4. An educational mathematical device as set forth in claim 1 wherein said body is cut out underneath the mathematical problem on the first wheel means and said first, second and third wheels are cut so that light can pass from behind the body through the numerals and mathematical sign of the problem; said equals sign is cut out so that light can pass from behind the body through the equals sign; said body is cut out underneath the answer on the second wheel means and said fourth and fifth wheels are cut so that light can pass from behind the body through the numerals of the answer.
5. An educational mathematical device as set forth in claim 4 wherein a compartment means is attached to the body and forms an enclosed area including cutout portions of the body; light bulb means being provided in said compartment means for providing an artificial light.
6. An educational mathematical device as set forth in claim 5 wherein the compartment means includes a first compartment and a second compartment; said first compartment enclosing the cutout underneath the mathematical problem and the cutout equals sign; said second compartment means enclosing the cutout underneath the answer; said light bulb means including a first light bulb means and a second light bulb means; said first light bulb means being located in said first compartment; said second light bulb means being located in said second compartment; circuit means for lighting said first bulb means and illuminating the problem and equals sign; and circuit means for illuminating the answer one color when it is right and another color when it is wrong.
7. An educational mathematical device as set forth in claim 6 wherein said circuit means includes a switch for manual actuation of said circuit means.
8. An educational mathematical device as set forth in claim 6 wherein said second bulb means includes three light bulbs; one colored light bulb illuminating the answer selected; one colored light bulb of a different color for illuminating the answer when it is right; one colored light bulb of still a different color for illuminating the answer when it is wrong.
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Cited By (4)
Publication number  Priority date  Publication date  Assignee  Title 

US4568086A (en) *  19820920  19860204  Krogh Kris K  Educational random problem selector 
GB2253507A (en) *  19910308  19920909  Paul Banerjee  Teaching aid 
WO1999009537A2 (en) *  19970815  19990225  Ruyun Li  Method and apparatus for teaching rapid decoding (reading) and encoding (spelling)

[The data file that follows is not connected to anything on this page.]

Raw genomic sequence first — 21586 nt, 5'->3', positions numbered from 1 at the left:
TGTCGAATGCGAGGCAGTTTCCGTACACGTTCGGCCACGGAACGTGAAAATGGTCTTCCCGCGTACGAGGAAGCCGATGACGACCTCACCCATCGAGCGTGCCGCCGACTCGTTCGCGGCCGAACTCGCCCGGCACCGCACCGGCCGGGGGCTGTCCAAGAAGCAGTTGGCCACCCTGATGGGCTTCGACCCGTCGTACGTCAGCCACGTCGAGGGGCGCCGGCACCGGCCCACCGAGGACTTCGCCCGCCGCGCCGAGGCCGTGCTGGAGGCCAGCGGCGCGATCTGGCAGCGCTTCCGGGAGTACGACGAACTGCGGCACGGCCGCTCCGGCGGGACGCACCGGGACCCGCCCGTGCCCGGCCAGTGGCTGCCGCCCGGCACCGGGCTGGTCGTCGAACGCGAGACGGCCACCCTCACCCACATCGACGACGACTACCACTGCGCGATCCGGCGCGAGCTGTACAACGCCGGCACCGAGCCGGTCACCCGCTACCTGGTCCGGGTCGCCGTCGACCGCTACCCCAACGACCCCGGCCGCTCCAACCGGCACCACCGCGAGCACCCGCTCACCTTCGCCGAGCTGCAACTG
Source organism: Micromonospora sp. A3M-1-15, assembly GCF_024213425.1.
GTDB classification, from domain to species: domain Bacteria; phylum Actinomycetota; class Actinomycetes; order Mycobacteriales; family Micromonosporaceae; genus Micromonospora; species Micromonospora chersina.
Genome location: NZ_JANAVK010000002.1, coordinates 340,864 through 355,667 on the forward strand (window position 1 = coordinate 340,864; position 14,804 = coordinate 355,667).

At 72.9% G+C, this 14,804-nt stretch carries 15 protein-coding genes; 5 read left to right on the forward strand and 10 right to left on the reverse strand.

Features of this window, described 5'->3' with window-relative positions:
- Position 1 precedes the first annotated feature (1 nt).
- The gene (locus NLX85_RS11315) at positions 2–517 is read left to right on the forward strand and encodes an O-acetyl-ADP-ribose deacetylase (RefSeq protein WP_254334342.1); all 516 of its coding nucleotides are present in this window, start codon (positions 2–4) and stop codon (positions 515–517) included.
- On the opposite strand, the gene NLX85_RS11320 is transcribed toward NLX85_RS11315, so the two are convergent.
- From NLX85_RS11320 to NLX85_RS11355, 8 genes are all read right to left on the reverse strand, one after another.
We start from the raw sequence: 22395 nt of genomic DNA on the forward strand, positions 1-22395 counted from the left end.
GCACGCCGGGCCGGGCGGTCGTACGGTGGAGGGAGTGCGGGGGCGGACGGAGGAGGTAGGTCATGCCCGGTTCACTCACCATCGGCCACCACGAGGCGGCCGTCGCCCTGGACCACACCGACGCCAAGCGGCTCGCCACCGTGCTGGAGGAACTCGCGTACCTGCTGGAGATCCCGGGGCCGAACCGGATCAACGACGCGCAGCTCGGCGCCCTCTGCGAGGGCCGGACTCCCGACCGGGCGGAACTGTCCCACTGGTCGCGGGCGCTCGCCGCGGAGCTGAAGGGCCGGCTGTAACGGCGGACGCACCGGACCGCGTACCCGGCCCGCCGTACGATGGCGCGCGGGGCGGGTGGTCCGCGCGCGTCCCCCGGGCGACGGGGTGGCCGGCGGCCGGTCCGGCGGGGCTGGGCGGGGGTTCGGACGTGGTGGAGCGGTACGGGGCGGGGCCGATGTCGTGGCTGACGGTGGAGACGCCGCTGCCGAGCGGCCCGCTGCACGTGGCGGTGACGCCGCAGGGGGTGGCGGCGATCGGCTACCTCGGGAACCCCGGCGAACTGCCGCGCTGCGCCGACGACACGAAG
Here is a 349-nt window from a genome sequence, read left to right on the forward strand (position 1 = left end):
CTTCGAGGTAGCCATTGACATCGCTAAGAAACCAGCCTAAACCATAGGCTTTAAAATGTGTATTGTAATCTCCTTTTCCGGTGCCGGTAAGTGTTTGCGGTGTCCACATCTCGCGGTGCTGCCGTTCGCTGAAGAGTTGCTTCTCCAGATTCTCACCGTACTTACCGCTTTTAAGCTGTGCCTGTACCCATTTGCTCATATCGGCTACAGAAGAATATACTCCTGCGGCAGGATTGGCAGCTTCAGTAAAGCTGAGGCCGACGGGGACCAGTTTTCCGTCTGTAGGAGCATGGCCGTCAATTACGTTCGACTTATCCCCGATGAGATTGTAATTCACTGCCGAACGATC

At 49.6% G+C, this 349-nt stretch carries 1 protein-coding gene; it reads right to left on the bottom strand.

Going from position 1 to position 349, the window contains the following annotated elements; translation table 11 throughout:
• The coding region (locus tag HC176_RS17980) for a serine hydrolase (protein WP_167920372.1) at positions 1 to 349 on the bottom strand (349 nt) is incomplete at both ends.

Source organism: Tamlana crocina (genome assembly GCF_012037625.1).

CN104043249A (en) *  20130315  20140917  美泰有限公司  Toy with an Illuminable Movable Portion 
Citations (5)
Publication number  Priority date  Publication date  Assignee  Title 

US1833793A (en) *  19300205  19311124  Leonard A Pfleger  Educational device 
US1948712A (en) *  19320107  19340227  Elias J Hornung  Educational device or game 
US1992366A (en) *  19320627  19350226  Joseph B Fisher  Arithmetic teaching device 
US2834123A (en) *  19550630  19580513  George A Knight  Interpreting converter 
US2853799A (en) *  19560919  19580930  John K Magnussen  Educational question and answer device 
Patent Citations (5)
Publication number  Priority date  Publication date  Assignee  Title 

US1833793A (en) *  19300205  19311124  Leonard A Pfleger  Educational device 
US1948712A (en) *  19320107  19340227  Elias J Hornung  Educational device or game 
US1992366A (en) *  19320627  19350226  Joseph B Fisher  Arithmetic teaching device 
US2834123A (en) *  19550630  19580513  George A Knight  Interpreting converter 
US2853799A (en) *  19560919  19580930  John K Magnussen  Educational question and answer device 
Cited By (8)
Publication number  Priority date  Publication date  Assignee  Title 

US4568086A (en) *  19820920  19860204  Krogh Kris K  Educational random problem selector 
GB2253507A (en) *  19910308  19920909  Paul Banerjee  Teaching aid 
US5413484A (en) *  19910308  19950509  Banerjee, Sr.; Paul  Board game and method of use 
GB2253507B (en) *  19910308  19950628  Snr Paul Banerjee  Game apparatus 
WO1999009537A2 (en) *  19970815  19990225  Ruyun Li  Method and apparatus for teaching rapid decoding (reading) and encoding (spelling) 
WO1999009537A3 (en) *  19970815  19990603  Ruyun Li  Method and apparatus for teaching rapid decoding (reading) and encoding (spelling) 
CN104043249A (en) *  20130315  20140917  美泰有限公司  Toy with an Illuminable Movable Portion 
US20140273722A1 (en) *  20130315  20140918  Mattel, Inc.  Toy with an Illuminable Movable Portion